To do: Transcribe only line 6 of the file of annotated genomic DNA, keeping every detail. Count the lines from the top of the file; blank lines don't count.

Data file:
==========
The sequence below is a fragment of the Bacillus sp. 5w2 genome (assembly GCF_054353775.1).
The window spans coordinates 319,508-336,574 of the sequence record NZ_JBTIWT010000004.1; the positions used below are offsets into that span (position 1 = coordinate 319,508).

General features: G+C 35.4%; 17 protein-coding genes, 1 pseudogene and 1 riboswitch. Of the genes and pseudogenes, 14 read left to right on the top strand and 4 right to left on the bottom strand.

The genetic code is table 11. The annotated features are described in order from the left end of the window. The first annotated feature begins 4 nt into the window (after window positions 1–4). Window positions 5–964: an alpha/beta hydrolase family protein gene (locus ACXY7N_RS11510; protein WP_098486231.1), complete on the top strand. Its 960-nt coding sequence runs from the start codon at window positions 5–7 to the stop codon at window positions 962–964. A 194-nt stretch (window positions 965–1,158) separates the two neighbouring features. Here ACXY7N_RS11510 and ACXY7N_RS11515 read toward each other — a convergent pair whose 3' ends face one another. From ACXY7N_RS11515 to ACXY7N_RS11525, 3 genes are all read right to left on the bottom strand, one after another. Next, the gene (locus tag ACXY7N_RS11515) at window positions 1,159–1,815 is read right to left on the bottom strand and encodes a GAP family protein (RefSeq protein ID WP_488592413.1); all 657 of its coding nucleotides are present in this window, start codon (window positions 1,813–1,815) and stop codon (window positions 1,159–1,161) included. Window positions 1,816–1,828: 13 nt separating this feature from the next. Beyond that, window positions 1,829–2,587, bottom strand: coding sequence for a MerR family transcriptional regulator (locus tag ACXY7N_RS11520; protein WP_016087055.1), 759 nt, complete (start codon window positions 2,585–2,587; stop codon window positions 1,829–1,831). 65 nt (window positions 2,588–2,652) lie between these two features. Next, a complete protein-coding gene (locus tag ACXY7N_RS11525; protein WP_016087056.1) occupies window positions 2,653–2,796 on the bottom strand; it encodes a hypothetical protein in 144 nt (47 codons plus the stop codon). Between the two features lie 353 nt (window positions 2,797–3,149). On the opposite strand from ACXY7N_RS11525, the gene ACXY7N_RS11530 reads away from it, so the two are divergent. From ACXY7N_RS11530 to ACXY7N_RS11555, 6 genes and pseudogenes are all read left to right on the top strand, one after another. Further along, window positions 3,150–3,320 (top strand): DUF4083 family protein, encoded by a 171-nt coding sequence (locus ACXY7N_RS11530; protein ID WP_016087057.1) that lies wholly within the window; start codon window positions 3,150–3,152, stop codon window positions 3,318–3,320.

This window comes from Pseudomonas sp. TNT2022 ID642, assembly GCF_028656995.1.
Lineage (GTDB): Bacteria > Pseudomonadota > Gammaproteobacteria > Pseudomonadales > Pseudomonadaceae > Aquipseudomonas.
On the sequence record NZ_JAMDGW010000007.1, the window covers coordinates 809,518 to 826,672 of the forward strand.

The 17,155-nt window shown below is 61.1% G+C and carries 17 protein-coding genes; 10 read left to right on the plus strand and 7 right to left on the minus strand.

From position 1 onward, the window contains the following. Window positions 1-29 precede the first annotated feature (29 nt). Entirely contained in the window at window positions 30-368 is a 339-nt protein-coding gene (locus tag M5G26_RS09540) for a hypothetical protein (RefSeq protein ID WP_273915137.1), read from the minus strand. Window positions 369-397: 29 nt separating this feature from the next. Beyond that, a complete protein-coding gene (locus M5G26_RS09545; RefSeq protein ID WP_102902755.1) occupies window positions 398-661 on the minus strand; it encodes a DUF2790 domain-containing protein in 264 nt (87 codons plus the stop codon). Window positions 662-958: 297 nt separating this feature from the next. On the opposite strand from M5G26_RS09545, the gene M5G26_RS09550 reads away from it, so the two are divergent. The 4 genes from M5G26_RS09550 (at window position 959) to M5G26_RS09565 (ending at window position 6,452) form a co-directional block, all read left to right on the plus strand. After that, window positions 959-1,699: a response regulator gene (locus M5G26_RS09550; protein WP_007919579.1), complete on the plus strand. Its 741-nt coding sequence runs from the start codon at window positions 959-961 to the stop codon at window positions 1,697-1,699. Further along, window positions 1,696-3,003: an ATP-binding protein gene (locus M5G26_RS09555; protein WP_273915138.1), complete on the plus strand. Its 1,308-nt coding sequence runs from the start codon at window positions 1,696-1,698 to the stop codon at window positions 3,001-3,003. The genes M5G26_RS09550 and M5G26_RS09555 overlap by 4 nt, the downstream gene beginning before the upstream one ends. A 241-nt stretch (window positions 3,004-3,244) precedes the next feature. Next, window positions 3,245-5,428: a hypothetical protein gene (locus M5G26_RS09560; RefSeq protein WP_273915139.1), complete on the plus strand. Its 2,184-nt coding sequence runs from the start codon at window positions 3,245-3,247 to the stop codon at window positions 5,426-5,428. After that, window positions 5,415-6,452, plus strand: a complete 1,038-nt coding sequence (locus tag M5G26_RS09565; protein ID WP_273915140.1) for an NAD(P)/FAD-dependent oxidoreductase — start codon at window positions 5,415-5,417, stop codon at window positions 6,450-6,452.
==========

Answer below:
Lineage (GTDB): Bacteria > Pseudomonadota > Gammaproteobacteria > Pseudomonadales > Pseudomonadaceae > Aquipseudomonas.